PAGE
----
Wedding Calligraphy: The Polish For Your 30A Wedding Look
There are just some things that are immediately associated with weddings. A wedding cake is one. Letterpress printing is another. Calligraphy is as well. I got the pleasure of having Suzanne Miller from Suzanne Miller Calligraphy & Lettering as a guest on the podcast Make Your Wedding a Highlight. I had an idea that I had much to learn about what calligraphy entails as well as all the different ways you can incorporate it into your wedding. Let’s pick up the conversation about wedding calligraphy with Suzanne sharing what excites her about being a part of a couple’s wedding.
Calligraphy and Weddings: Hand-in-Hand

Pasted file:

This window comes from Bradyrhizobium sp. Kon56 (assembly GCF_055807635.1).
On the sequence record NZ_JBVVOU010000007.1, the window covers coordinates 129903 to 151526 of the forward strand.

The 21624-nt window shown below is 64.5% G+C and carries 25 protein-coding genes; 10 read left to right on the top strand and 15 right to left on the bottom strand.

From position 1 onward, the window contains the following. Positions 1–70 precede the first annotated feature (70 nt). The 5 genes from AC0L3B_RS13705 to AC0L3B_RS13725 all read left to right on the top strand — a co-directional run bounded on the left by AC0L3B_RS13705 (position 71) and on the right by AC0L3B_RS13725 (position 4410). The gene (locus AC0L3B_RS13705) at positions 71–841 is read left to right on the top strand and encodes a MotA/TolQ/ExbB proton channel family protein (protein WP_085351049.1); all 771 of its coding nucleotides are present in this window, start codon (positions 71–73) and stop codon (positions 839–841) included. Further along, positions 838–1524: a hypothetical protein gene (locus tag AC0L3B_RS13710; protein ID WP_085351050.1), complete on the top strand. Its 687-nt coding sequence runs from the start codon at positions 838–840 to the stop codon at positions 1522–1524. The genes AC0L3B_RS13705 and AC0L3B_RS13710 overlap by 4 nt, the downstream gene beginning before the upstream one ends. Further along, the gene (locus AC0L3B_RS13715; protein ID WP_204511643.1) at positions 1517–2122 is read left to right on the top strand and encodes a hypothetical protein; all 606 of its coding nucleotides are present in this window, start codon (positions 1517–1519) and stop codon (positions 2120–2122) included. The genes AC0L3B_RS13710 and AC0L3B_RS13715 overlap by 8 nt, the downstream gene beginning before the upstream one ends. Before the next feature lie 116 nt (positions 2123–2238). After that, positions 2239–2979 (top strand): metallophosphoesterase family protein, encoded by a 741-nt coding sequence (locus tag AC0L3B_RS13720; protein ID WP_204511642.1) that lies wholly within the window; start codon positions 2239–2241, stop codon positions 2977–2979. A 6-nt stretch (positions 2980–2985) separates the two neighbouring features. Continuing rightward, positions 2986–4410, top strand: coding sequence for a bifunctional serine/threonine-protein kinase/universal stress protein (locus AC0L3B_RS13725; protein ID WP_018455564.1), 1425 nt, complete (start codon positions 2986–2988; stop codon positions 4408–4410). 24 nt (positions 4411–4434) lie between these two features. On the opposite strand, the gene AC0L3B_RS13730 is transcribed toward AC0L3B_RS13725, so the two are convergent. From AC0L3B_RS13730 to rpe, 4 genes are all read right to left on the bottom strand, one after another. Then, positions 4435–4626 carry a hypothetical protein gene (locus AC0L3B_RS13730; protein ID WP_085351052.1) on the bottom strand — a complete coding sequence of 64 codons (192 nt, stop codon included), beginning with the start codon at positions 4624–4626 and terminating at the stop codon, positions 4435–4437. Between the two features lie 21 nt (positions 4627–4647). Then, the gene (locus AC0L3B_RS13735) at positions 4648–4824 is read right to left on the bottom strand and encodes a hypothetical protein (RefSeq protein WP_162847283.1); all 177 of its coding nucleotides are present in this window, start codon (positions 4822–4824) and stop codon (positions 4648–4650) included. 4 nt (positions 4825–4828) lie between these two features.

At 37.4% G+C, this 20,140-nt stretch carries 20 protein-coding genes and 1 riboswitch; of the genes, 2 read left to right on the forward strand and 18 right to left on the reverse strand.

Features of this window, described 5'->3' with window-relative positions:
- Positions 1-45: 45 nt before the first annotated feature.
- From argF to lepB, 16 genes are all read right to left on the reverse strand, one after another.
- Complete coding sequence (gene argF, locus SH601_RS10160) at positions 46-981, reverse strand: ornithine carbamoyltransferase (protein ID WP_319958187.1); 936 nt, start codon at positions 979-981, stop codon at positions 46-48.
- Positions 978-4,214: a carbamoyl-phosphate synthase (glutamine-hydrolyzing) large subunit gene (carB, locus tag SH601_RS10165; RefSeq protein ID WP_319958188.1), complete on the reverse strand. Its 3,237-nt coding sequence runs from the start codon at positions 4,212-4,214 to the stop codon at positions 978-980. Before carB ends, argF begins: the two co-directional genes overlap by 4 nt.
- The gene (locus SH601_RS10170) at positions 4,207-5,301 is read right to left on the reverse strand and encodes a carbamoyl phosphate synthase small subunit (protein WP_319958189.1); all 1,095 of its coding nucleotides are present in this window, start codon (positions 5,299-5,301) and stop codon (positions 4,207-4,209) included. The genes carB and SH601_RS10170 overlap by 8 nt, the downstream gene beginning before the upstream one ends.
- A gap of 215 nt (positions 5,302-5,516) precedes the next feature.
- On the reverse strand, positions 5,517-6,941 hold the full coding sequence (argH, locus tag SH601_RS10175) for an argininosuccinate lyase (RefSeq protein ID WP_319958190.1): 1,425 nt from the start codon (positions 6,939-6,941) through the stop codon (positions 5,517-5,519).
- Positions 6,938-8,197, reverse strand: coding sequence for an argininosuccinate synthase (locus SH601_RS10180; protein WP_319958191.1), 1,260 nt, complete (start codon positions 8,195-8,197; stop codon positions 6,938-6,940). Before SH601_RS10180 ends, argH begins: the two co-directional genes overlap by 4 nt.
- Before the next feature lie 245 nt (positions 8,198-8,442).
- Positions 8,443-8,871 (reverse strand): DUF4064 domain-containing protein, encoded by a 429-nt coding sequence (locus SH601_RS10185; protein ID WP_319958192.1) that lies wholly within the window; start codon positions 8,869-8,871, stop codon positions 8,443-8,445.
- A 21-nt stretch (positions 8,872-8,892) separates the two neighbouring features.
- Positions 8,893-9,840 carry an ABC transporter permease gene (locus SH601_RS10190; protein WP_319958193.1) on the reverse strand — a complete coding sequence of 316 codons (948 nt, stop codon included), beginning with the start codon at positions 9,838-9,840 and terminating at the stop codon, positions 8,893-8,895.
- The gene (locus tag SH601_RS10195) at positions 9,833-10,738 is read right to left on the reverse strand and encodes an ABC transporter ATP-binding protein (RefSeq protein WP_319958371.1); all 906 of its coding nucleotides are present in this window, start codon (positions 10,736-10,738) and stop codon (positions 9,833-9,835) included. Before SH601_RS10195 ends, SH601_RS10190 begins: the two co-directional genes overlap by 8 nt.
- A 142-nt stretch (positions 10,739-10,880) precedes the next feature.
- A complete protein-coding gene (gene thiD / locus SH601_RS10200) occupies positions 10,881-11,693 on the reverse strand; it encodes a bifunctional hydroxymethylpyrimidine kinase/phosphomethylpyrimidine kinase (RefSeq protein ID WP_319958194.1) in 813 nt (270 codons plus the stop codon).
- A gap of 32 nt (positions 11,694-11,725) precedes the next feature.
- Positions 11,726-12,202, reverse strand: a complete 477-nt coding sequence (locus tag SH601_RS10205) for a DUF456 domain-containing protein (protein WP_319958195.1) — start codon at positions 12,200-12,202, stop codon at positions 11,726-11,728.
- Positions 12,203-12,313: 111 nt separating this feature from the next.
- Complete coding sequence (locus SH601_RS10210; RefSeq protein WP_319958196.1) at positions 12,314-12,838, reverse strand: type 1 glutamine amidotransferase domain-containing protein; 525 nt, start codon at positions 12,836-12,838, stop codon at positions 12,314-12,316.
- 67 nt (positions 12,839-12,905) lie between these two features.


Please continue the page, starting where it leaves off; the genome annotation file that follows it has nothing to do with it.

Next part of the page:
DJ Josh, Highlight Weddings & Events: What excites you about being a part of a couple’s big day?
Suzanne Miller, Suzanne Miller Calligraphy & Lettering: When I was in high school, I used to just go and buy wedding magazines and anything I could get my hands on. I just loved looking at the pictures and seeing the way things were styled. When it came time to plan my own wedding, I just fell completely in love with the process of picking colors and textures and really crafting a day that was special and unique to me and my husband. Calligraphy puts a polished touch on somebody’s day. It feels really special to be able to add that polish for somebody else.
DJ Josh: Calligraphy is one of those things that, when I think of it, I immediately associate it with weddings. Adding that unique touch to a couple’s day is something that, as a DJ, I feel proud to be able to do also.
As you’re working with the couple, how can they help make their experience a highlight? What can they do to set you up for success and ensure the best experience possible?
Know Your Wedding Style